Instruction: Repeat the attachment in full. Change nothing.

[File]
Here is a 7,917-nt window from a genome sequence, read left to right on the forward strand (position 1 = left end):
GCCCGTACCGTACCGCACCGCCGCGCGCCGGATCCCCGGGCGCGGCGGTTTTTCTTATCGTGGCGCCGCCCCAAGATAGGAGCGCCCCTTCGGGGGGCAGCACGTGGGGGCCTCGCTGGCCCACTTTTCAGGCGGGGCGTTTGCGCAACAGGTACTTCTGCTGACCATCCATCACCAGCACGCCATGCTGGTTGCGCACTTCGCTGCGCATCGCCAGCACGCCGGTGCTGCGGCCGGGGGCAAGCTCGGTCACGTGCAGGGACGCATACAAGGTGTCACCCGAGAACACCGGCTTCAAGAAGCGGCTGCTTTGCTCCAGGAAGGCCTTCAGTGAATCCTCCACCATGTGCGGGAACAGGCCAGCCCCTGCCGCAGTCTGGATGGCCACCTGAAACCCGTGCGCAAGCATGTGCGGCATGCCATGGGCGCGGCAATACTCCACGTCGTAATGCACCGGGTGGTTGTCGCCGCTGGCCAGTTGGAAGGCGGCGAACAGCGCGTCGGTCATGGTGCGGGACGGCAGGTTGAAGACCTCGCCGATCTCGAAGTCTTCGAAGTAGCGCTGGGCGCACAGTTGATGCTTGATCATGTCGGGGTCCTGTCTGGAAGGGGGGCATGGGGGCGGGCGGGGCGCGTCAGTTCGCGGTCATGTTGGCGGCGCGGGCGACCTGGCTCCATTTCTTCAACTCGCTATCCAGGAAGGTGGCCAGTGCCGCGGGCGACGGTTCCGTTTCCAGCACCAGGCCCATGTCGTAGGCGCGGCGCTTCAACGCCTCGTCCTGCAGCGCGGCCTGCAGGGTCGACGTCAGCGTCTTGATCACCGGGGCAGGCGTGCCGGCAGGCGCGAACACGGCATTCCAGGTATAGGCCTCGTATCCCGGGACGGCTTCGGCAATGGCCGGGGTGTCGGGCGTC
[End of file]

Here is a 7,917-nt window from a genome sequence, read left to right on the forward strand (position 1 = left end):
GCCCGTACCGTACCGCACCGCCGCGCGCCGGATCCCCGGGCGCGGCGGTTTTTCTTATCGTGGCGCCGCCCCAAGATAGGAGCGCCCCTTCGGGGGGCAGCACGTGGGGGCCTCGCTGGCCCACTTTTCAGGCGGGGCGTTTGCGCAACAGGTACTTCTGCTGACCATCCATCACCAGCACGCCATGCTGGTTGCGCACTTCGCTGCGCATCGCCAGCACGCCGGTGCTGCGGCCGGGGGCAAGCTCGGTCACGTGCAGGGACGCATACAAGGTGTCACCCGAGAACACCGGCTTCAAGAAGCGGCTGCTTTGCTCCAGGAAGGCCTTCAGTGAATCCTCCACCATGTGCGGGAACAGGCCAGCCCCTGCCGCAGTCTGGATGGCCACCTGAAACCCGTGCGCAAGCATGTGCGGCATGCCATGGGCGCGGCAATACTCCACGTCGTAATGCACCGGGTGGTTGTCGCCGCTGGCCAGTTGGAAGGCGGCGAACAGCGCGTCGGTCATGGTGCGGGACGGCAGGTTGAAGACCTCGCCGATCTCGAAGTCTTCGAAGTAGCGCTGGGCGCACAGTTGATGCTTGATCATGTCGGGGTCCTGTCTGGAAGGGGGGCATGGGGGCGGGCGGGGCGCGTCAGTTCGCGGTCATGTTGGCGGCGCGGGCGACCTGGCTCCATTTCTTCAACTCGCTATCCAGGAAGGTGGCCAGTGCCGCGGGCGACGGTTCCGTTTCCAGCACCAGGCCCATGTCGTAGGCGCGGCGCTTCAACGCCTCGTCCTGCAGCGCGGCCTGCAGGGTCGACGTCAGCGTCTTGATCACCGGGGCAGGCGTGCCGGCAGGCGCGAACACGGCATTCCAGGTATAGGCCTCGTATCCCGGGACGGCTTCGGCAATGGCCGGGGTGTCGGGCGTC